Phyllis Costanza, CEO, UBS Optimus Foundation, said: “We’re delighted to be involved with this innovative project, applying our experience from the successful Educate Girls pilot DIB. The Quality Education India DIB will achieve greater scale and also provide scope for innovation by comparing different education programs. DIBs align incentives between different actors. And so they have the potential to shift the development sector to focus on results and bring in substantial new capital to create social impact at a far greater scale, a key aim of UBS Optimus Foundation.”

Manoj Badale, Chairman, British Asian Trust, said: “By bringing together an impressive collection of public and private sector partners for the first time, this DIB has the potential to transform educational outcomes in India. Our intention is to double the DIB’s size in the coming years.”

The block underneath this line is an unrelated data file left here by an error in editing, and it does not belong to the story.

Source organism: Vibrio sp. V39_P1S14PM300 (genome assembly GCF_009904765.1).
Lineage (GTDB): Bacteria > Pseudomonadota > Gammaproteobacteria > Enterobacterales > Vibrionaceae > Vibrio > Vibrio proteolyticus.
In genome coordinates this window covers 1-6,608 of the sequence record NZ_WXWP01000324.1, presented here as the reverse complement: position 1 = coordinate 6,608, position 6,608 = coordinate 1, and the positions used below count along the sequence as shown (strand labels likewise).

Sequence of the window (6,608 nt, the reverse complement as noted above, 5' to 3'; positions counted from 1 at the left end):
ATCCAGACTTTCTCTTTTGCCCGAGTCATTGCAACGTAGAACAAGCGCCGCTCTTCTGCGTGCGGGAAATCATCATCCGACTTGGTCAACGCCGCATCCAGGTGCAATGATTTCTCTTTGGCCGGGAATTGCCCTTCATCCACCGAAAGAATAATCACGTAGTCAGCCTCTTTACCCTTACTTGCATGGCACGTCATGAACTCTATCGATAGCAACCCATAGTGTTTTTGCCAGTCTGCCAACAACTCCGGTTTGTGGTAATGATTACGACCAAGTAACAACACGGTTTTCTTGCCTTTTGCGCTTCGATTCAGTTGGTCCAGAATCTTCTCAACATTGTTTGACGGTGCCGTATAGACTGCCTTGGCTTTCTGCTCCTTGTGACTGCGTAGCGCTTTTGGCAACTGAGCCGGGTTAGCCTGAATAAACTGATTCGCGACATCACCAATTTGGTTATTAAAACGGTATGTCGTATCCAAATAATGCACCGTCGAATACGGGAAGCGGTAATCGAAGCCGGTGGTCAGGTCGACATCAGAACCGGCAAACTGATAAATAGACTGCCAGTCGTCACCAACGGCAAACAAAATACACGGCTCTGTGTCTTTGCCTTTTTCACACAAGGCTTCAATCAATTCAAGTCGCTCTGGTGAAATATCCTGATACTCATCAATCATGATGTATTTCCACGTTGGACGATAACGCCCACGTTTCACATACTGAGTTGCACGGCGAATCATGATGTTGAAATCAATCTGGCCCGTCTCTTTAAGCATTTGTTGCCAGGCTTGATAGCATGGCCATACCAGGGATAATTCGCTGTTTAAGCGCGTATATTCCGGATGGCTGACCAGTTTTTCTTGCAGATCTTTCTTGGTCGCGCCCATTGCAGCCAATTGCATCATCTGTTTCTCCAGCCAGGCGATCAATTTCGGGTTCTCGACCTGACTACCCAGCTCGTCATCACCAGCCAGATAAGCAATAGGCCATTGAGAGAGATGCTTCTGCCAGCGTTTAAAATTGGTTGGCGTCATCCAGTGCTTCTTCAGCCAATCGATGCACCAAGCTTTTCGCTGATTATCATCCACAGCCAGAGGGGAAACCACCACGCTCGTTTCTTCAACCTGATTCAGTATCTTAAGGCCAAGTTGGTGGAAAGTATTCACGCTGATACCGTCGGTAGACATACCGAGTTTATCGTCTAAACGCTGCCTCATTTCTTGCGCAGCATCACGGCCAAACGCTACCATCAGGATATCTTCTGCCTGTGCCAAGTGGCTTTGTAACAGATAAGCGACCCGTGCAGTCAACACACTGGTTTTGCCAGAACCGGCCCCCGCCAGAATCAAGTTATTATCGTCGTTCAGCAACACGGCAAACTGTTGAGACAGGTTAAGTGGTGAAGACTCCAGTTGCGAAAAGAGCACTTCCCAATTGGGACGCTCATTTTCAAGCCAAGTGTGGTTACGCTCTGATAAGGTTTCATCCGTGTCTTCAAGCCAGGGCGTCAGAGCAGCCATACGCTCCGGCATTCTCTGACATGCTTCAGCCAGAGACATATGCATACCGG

Geeta Goel, Country Director, India, Michael & Susan Dell Foundation, said: “Outcome-based funding models – which incentivize a more targeted focus on improving outcomes – are ideally suited to driving quality in education. The DIB’s ambition is to drive meaningful improvement in learning outcomes at scale, while also leveraging our learnings to help government and other funders make informed policy and spending decisions.”

R Venkataramanan, Managing Trustee, Tata Trusts, said: "Our participation in the DIB is in line with our focus on innovation to create meaningful and measurable impact. We are pleased to be part of such pioneering initiatives and believe such instruments will enhance outcomes in the sector and attract significant resources to the sector.”